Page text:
This patch fixes a portion of case 1889 in Bugzilla. This patch causes the compiler to report an error when a constant array is declared with an integer literal size that is too big.
I’m new to the code base, so, I’m not sure if I did everything correctly. For example, what is the best way to get the number of bytes of each allocated per element of an array?
Here is the way I’m doing it…
unsigned SizeTypeBits = static_cast(Context.getTypeSize(Context.getSizeType()));
llvm::APSInt EltBytes(SizeTypeBits); EltBytes = Context.getTypeSize(T) / Context.Target.getCharWidth();
If this is right, maybe it could be added to ArrayType?
Also, what is the max address of an array? I can’t find anything in the c or c++ standard about that. I ended up checking a few compilers, google, etc. on this and it seems to be LONG_MAX.
Is this always the case meaning is it different on different targets?
If it is different based on the platform I think it needs to be in the TargetInfo (i.e. llvm::APSInt TargetInfo::MaxStackAddress() const or something).
Additionally, are there different rules about how large an array can be allocated if it is static?
Sadly, this patch doesn’t help with the specific problem for the case in Bugzilla. That case involved an expression that evaluated to larger than maxlong, for example char BigArray[0x7fffffff + 1].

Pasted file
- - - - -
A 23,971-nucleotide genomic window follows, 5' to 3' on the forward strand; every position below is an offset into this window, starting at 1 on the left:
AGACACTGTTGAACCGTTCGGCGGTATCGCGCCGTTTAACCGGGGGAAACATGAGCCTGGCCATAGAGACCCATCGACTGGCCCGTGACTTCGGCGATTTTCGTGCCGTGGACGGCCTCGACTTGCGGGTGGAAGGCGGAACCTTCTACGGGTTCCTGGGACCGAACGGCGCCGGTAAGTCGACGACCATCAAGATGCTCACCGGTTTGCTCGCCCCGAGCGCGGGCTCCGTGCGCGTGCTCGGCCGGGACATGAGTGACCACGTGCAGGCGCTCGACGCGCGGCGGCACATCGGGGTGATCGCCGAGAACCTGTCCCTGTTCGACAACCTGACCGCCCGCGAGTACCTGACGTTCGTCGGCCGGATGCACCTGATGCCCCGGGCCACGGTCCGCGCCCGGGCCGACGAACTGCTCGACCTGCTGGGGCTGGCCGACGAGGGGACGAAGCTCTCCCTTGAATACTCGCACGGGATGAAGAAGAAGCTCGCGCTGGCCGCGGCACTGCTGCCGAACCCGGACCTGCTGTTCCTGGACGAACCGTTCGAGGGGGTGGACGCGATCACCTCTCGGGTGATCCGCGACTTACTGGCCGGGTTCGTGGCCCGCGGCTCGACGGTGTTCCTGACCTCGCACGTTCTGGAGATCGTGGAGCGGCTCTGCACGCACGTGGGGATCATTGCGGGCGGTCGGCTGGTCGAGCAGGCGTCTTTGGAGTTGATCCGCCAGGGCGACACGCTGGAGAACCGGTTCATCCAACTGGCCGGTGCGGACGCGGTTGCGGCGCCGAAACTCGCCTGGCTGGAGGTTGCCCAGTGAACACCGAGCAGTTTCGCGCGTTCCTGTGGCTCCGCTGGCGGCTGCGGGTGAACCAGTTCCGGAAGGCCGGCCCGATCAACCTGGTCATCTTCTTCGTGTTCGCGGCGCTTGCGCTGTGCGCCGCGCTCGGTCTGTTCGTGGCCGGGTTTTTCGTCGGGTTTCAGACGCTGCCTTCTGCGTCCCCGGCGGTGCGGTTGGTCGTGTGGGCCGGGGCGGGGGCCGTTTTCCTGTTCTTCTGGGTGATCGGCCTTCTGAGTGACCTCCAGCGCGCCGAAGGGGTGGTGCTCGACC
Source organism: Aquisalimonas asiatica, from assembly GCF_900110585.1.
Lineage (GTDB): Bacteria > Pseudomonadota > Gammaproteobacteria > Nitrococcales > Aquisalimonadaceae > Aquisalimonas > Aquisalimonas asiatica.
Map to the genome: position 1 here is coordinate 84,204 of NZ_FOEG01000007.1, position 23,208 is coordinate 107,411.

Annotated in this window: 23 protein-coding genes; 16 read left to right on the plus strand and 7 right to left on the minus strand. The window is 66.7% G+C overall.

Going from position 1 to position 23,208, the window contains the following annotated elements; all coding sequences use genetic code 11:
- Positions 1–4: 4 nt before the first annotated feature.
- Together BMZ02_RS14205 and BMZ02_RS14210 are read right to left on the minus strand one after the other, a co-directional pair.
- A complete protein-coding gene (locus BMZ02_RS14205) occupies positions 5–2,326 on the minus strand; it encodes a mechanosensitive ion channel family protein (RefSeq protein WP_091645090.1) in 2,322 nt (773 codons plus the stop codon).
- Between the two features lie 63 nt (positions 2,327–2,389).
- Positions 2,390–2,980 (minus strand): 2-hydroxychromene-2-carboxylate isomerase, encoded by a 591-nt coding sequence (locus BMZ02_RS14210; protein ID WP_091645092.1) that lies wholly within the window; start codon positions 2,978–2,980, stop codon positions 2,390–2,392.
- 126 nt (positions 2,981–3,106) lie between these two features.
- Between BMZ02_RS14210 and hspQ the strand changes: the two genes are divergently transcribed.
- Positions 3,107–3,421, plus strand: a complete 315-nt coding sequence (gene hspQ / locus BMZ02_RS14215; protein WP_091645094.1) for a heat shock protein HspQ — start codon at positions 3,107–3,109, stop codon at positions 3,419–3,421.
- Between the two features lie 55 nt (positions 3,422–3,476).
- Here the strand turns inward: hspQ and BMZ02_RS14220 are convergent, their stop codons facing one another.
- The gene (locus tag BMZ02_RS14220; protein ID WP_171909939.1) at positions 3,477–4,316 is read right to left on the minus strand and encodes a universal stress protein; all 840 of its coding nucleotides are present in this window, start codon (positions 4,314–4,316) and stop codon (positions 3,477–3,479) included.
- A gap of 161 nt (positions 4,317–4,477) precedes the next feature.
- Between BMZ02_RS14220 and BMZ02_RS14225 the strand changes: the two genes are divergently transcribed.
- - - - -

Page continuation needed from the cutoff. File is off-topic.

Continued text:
The expression is evaluated in bool Expr::isIntegerConstantExpr and that function has a few FIXME comments:
/// FIXME: Pass up a reason why! Invalid operation in i-c-e, division by zero,
/// comma, etc
/// FIXME: This should ext-warn on overflow during evaluation! ISO C does not
/// permit this. This includes things like (int)1e1000
/// FIXME: Handle offsetof. Two things to do: Handle GCC’s __builtin_offsetof
/// to support gcc 4.0+ and handle the idiom GCC recognizes with a null pointer
So, to patch this problem correctly, I’ll need to know if overflow occurred as opposed to simply an expression that ended up less than zero. I’m going to work on returning various
error codes from the isIntegerConstantExpr, but a change to that method will affect a bunch of different areas, so, I’m sure I’ll need some help! Does anyone have any ideas about how
to handle overflow during the evaluation of expressions?
bug1889.patch (3.8 KB)